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Young Survivor Savors Life After Breast Cancer

October 01, 2013

At age 27, Jennifer Tilton had everything going for her. An energetic young teacher, she had just started a new job as the administrator of after-school programs for the Byron Union School District in Discovery Bay. She also was taking night courses to earn her administrative credential. Plus, she had an active social life and close family relationships, with her parents living in Discovery Bay and siblings not too far away.

And then her life turned upside down.

"I found a lump in my right breast," she recalls. "I had never had a mammogram, since I was so young. My regular physician thought it was probably something benign, but he ordered both a mammogram and an ultrasound, because mammograms don't always show things clearly in younger women."

After reviewing the diagnostic screening images, her doctor referred her to William Dugoni, M.D., who is now Medical Director of the Women's Health Program at Washington Township Medical Foundation.

"Dr. Dugoni performed an excisional biopsy, taking out the lump," Tilton explains. "The pathology report came back positive for breast cancer with a diagnosis of infiltrating ductal carcinoma."

Ductal carcinoma is the most common form of breast cancer. Unlike ductal carcinoma in situ, in which the cancer cells are confined within milk ducts in the breast, infiltrating (or invasive) ductal carcinoma involves cancer cells that have broken through the duct walls and moved into the surrounding tissue.

"The margins around the edges of the biopsied tissue weren't 'clean,' so I had to decide between a larger lumpectomy and a mastectomy," Tilton says. "I chose the mastectomy because I wanted to be sure the cancer was all gone. Dr. Dugoni performed the mastectomy in May 2001, and since I planned to have reconstructive surgery later on, they inserted 'tissue expanders' to prepare for the subsequent reconstruction."

Following her mastectomy, Tilton started six months of chemotherapy beginning in June. She underwent reconstructive surgery using saline implants in January 2002. Then in February she started seven weeks of radiation therapy, as well as hormone therapy with tamoxifen that she would continue for five years.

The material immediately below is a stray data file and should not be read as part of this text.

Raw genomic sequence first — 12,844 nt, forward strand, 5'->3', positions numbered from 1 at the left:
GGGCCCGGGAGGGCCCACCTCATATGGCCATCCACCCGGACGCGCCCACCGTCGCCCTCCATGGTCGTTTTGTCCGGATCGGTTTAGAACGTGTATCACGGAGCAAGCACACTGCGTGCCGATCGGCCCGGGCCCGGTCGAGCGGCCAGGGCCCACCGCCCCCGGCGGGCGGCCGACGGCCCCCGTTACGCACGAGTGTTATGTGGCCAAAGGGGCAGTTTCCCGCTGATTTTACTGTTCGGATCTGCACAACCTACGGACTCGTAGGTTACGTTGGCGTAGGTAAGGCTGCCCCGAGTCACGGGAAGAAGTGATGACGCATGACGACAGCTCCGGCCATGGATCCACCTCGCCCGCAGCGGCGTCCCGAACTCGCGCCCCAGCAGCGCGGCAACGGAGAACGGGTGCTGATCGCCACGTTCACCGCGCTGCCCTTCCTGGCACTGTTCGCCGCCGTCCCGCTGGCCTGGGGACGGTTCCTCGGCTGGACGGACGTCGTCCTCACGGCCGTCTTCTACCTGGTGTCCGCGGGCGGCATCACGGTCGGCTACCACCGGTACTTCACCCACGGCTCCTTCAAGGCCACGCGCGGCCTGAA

"In December 2003, I opted to have a prophylactic mastectomy on my left breast, followed by reconstructive surgery in March the next year," Tilton notes. "I simply wanted to make sure the cancer wouldn't come back in the other breast. I also later had the saline implants replaced with gel implants."

While many cases of breast cancer in younger women may involve a genetic component, Tilton had no history of breast cancer in any of her first-degree relatives. She also had no other known breast cancer risk factors such as smoking. She decided to use her experience to encourage other women to learn more about breast cancer and take screenings seriously.

"When I was diagnosed with breast cancer, I did drop out of night school for awhile, returning in 2004 to get my administrative credential," she says. "I never stopped working, though, because working with active middle school students provided a welcome distraction. My diagnosis was a wake-up call for many of my female co-workers, and I encouraged them to get checked out. Mammograms aren't necessarily needed for women as young as I was, but I am proof that breast self-exams are still valuable."

Now 39 years old and the principal at Jefferson Middle School in Tracy, Tilton also is proof that there can be a good quality of life after breast cancer. Cancer-free for 12 years, she continues to have chest X-rays every three years. She also sees her regular physician, as well as her plastic surgeon, oncologist and Dr. Dugoni every year for thorough exams. She was married to her husband Paul in 2008, and they are the proud parents of two daughters - Madeline, age 4, and Claire, age 2.

"I met Paul while I was a vice principal at College Park High School in Pleasant Hill and he was an economics and emergency medicine teacher," she says. "He has since gone back into the Army Reserves, where he is a Captain. We weren't sure I could get pregnant, but I had no problems getting pregnant. The girls are the joy of our lives. We were very lucky."